Older man using phone
HealthNovember 28, 2018

Is voice technology the future of healthcare conversations?

Are voice designers the healthcare professionals of the future? After a patient’s last visit to the physician’s office, did the patient receive a follow-up call? And if so, was the call from a human? Move over Alexa and Siri – conversational interactions are an emerging healthcare tool. And this tool is growing more popular and intelligent than ever.

The healthcare industry is on the cutting edge of VUI (voice-user interface) design and making great progress to improve patient care through developing technologies, literally transforming the voice of the industry.

The advantages of VUI extend far beyond simple conveniences for patients or a healthcare employee’s saved phone call. VUI has a profound impact on care improvement. Just like a person, a well-designed VUI can use tone of voice, inflection and other elements in conversation to shape behaviors or calm nerves. With VUI, physicians and patients become empowered to make informed decisions about healthcare.

Digitizing a human-based healthcare industry

These are not cringe-worthy robo calls. Interactive phone calls today enable hospitals, health practices, and insurance companies to reach out to their entire patient population or a select group automatically instead of staff members’ having to make individual phone calls.

VUI design plays a number of roles in healthcare processes, including prompting patients to schedule appointments, helping them prepare for procedures, standardizing care information provided before or after treatment, and asking questions during the care process. Those real-time insights into patient wellness lead to improved, personalized care.

For patients, the greatest benefit of VUI is its potential to shape patient behavior and promote better health practices. The ultimate goals are providing the most “human” experience and a engaging patients outside of the hospitals or doctor’s office by using technology.

Using VUI to engage patients

So, how does it work? VUI is far more complex than merely recording a few responses. VUI designers start with the end objective in mind, such as motivating someone in a smoking cessation program, and then map out numerous responses for each state of patient interaction. More complex conditions, such as diabetes, can include more than 1 million possible conversation flows, providing patients with personalized content and support specific to their needs and based on a variety of variables such as their individual care plan, progress, interests and time of the year.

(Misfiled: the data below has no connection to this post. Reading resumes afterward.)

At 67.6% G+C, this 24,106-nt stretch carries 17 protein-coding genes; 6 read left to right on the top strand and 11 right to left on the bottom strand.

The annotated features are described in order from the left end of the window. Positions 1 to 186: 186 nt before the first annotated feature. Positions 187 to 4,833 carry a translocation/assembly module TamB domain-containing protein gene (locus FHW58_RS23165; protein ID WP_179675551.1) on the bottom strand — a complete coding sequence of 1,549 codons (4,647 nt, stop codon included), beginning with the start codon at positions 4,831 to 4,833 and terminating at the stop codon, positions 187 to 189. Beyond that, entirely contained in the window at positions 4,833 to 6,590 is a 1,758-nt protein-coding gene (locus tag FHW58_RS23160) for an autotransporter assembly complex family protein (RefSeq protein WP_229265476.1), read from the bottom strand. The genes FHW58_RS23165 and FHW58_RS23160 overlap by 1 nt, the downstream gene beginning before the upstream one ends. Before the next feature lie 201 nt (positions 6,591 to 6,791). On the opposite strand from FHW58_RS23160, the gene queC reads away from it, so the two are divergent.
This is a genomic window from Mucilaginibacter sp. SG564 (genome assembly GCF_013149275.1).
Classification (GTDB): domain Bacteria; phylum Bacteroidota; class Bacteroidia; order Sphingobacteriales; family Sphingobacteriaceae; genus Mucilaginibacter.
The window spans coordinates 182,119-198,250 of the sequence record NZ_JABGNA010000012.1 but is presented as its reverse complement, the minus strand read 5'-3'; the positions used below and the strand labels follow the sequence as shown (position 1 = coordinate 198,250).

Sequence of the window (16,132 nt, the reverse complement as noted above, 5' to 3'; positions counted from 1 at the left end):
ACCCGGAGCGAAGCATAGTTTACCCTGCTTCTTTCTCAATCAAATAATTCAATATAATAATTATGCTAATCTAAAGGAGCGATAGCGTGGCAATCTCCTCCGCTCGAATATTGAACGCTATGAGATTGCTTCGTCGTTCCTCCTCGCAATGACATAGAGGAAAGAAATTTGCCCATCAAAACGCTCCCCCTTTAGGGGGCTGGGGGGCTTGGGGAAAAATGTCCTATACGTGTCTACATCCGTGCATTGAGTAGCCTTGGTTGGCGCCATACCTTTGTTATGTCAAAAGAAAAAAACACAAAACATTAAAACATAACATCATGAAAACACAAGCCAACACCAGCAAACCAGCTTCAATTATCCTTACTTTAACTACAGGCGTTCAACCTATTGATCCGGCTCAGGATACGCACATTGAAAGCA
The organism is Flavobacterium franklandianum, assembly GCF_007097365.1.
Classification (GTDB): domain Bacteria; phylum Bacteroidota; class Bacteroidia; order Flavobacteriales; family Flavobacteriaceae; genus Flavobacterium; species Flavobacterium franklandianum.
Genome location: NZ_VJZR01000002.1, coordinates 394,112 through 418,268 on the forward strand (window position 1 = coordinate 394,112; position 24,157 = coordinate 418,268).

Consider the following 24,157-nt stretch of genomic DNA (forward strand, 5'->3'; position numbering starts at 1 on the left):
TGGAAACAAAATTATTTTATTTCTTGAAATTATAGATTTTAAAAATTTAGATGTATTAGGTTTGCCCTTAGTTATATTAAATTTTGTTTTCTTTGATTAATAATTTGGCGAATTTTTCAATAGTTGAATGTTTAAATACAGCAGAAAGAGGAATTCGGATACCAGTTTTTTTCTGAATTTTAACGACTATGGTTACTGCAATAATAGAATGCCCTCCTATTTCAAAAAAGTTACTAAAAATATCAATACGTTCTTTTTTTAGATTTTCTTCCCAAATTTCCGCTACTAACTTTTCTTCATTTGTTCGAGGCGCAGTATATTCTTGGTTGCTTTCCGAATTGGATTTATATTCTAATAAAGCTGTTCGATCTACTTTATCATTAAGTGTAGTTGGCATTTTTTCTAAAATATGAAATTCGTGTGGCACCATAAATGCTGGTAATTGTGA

In fact, each conversation flow is carefully crafted to show what a conversation could look like over time. Conversation flows also incorporate virtual memory so that the program will know what to tell a patient the next time a conversation takes place rather than starting all over. For example, if in a previous interaction a patient talked about not feeling well, then the VUI solution, based on the former response trajectory, would ask in the next conversation whether the patient is feeling better. Stored information forms the basis for all future conversations.

Human voice interactions, not bots

Two aspects of voice design that set VUI apart from chatbots of the past are the complexity and humanness of the responses that can be crafted. Voice designers think about the texture and rhythm of the words to ensure patients have a more “human” interaction.

The creation process begins with a provider or payer client that approaches Emmi Solutions program developers with a particular need, such as closing the gap in care or bringing patients in for particular screenings. Voice designers then look at the workflow and goal of the project, and they begin drafting a script similar to a theater script with dialogue, patient responses, and call content.

Designers identify various directions the conversation could go, and decision trees and word choices. Once the script is mapped out in various paths, it is shared with a developer who builds code to piece together a designated call.

Finally, an actor records the responses, and a tone is chosen that best suits the project. For example, the tone of a call used for smoking cessation to encourage people to stop smoking might be different from a tone that is trying to schedule a patient’s colonoscopy.

Once the conversation pieces have been recorded and the chain tested, the VUI is ready for use.

With VUI, healthcare providers make the best use of their time and resources, while still ensuring patients receive optimal care. Such attentive and thorough patient care using artificial human responses represents a new horizon of healthcare.


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